Nuclear Transmutations

In the river of stars,
waves crash
and burn –
a dance of particles,
like murmurs,
collide in the night,
absorbing the call
to shift,
assume –
a new weight,
not decay
but growth
reversing the flow
to dampen a storm.
From the heart
of a star
to the soul
of a world.

Detections of gravitational waves from merging neutron stars tipped off researchers here on Earth that it should be possible to predict how neutrons interact with atomic nuclei (Image Credit: NASA’s Goddard Space Flight Center/CI Lab).

This poem is inspired by recent research, which has looked to neutron stars to reduce nuclear waste.

A significant challenge in the adoption of nuclear energy is the management of nuclear waste, which remains radioactive and hazardous for extremely long periods. Transforming these waste products into more stable forms is an ongoing scientific challenge, as current methods to achieve this are not yet practical for widespread application.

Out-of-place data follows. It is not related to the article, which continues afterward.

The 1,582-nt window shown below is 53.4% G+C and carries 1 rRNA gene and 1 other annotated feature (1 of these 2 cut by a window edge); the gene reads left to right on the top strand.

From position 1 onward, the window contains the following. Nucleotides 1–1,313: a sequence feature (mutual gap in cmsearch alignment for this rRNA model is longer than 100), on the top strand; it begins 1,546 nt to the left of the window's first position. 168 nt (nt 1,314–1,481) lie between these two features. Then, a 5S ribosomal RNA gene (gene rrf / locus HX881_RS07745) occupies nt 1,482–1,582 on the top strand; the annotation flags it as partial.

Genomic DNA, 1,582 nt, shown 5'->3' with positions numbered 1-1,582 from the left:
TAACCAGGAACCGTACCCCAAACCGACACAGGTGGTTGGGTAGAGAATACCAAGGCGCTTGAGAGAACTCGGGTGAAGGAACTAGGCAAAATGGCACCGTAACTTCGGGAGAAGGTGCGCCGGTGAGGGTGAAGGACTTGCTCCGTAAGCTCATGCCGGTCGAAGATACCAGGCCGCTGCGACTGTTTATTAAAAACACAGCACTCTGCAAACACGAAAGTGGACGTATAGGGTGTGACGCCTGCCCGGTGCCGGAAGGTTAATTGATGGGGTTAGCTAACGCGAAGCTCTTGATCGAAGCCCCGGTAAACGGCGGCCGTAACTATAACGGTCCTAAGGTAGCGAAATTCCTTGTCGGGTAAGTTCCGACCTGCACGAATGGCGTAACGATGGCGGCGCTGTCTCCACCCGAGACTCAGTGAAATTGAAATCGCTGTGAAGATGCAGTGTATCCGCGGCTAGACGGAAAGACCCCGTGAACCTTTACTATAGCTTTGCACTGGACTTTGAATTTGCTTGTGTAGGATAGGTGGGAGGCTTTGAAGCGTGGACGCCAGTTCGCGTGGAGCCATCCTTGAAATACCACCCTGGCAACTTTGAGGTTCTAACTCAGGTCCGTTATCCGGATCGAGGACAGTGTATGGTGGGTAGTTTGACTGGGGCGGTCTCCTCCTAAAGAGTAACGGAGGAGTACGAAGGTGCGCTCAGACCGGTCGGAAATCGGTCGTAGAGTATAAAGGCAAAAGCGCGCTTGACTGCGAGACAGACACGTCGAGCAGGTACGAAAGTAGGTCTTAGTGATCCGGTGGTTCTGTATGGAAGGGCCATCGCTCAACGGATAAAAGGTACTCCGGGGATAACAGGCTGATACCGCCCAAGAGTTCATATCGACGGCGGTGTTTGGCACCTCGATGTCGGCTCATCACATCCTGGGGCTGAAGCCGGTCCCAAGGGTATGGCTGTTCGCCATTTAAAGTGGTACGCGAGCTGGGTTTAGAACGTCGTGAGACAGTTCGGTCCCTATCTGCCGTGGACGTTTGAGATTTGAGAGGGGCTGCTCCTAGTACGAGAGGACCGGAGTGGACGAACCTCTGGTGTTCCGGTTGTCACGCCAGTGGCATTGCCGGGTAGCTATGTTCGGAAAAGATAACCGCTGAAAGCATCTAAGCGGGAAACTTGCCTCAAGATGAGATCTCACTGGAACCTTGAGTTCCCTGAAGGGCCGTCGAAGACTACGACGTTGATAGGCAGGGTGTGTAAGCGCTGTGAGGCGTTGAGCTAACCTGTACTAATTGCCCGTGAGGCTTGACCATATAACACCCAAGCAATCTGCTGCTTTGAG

Scientists have now advanced a technique, inspired by insights from observing gravitational waves emanating from merging neutron stars, to make nuclear waste safer by adding neutrons to unstable elements – a process known as transmutation, essentially the reverse of nuclear decay. This transforms the waste into safer, heavier versions of itself. While previously hard to measure accurately, researchers can now estimate transmutation by observing how much selenium, a nuclear waste byproduct, does not change when bombarded with neutrons. Despite not seeing transmutation directly, their method accurately infers it, paving the way for cleaner nuclear energy. The applications of this discovery are considerable, potentially revolutionising nuclear waste treatment facilities as well as providing insights into the formation of heavy elements within the cosmos.

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